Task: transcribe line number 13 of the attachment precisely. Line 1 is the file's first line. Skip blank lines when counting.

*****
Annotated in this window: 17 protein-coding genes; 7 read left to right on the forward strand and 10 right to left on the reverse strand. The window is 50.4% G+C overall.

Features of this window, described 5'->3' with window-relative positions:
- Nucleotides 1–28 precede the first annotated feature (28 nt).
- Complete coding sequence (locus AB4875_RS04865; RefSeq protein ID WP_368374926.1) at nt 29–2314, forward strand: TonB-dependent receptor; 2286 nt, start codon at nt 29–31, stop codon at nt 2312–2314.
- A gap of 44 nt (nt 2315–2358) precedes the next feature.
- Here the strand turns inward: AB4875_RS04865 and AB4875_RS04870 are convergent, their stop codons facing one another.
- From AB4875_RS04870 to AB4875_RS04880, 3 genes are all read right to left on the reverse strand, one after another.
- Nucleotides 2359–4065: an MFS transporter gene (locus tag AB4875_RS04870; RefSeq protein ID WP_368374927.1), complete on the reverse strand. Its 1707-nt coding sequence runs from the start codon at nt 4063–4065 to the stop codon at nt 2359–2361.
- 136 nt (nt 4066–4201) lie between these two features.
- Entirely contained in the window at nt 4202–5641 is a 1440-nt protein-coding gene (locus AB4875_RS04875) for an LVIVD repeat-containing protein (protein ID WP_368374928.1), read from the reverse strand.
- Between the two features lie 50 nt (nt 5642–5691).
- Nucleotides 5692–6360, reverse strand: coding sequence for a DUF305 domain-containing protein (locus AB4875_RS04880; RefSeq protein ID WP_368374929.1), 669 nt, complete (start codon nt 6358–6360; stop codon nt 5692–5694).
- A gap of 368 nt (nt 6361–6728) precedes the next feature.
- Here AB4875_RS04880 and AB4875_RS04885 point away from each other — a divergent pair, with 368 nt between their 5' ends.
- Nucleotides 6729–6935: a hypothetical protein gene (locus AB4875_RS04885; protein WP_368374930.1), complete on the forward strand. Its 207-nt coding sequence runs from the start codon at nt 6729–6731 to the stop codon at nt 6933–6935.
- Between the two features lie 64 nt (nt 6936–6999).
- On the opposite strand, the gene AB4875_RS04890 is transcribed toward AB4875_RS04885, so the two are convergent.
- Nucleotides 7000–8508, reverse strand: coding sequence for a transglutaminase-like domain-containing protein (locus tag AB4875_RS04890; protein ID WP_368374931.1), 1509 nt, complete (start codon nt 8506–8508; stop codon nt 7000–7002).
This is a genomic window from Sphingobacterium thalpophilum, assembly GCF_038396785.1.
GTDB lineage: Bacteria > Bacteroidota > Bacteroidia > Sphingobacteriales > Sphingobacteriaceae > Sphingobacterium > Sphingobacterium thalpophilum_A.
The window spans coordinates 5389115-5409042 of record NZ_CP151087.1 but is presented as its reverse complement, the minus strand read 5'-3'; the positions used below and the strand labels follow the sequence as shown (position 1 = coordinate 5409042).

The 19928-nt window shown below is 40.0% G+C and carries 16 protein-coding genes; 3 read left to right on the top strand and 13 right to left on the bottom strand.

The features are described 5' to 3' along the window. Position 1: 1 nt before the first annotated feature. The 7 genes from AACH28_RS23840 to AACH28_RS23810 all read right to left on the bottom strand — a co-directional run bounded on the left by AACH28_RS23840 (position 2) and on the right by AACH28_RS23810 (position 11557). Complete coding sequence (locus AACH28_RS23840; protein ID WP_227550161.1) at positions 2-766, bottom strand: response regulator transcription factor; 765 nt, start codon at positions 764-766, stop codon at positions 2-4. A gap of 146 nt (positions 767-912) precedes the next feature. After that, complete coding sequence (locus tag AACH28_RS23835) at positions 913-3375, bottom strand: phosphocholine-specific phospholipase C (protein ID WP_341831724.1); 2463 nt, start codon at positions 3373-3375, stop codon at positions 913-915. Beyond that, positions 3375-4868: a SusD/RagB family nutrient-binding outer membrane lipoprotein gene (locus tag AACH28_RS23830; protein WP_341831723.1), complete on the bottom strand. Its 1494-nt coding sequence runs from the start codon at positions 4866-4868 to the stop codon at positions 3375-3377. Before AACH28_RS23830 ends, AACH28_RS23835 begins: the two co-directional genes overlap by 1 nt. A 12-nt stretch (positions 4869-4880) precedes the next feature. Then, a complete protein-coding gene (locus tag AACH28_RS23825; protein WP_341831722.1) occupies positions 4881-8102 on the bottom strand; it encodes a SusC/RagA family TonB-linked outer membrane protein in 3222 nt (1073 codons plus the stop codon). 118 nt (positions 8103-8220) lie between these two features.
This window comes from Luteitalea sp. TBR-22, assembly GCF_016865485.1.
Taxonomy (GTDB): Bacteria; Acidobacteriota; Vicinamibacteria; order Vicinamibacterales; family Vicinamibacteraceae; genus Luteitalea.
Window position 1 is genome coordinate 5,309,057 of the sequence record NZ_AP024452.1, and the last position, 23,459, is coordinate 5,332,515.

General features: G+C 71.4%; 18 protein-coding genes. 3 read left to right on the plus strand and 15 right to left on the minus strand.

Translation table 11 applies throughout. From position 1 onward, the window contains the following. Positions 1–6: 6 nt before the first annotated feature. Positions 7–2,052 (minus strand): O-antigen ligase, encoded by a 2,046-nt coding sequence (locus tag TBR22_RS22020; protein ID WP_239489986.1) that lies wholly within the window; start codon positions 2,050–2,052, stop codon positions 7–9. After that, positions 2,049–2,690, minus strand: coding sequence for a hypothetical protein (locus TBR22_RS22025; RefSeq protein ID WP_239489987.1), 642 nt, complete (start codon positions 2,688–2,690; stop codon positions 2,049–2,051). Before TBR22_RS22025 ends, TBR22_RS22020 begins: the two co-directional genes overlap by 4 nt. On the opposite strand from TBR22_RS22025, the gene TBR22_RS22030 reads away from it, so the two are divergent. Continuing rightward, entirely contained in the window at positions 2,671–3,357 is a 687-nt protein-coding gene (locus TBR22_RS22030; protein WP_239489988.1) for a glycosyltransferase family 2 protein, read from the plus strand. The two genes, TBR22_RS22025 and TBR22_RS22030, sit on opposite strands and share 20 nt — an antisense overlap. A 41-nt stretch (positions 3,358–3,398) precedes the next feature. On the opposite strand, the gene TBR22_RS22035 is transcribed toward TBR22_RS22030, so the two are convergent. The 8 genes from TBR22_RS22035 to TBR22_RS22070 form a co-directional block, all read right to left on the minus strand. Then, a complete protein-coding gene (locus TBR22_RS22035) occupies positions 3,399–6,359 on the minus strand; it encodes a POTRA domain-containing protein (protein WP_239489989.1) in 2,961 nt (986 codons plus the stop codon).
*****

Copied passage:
- A gap of 368 nt (nt 6361–6728) precedes the next feature.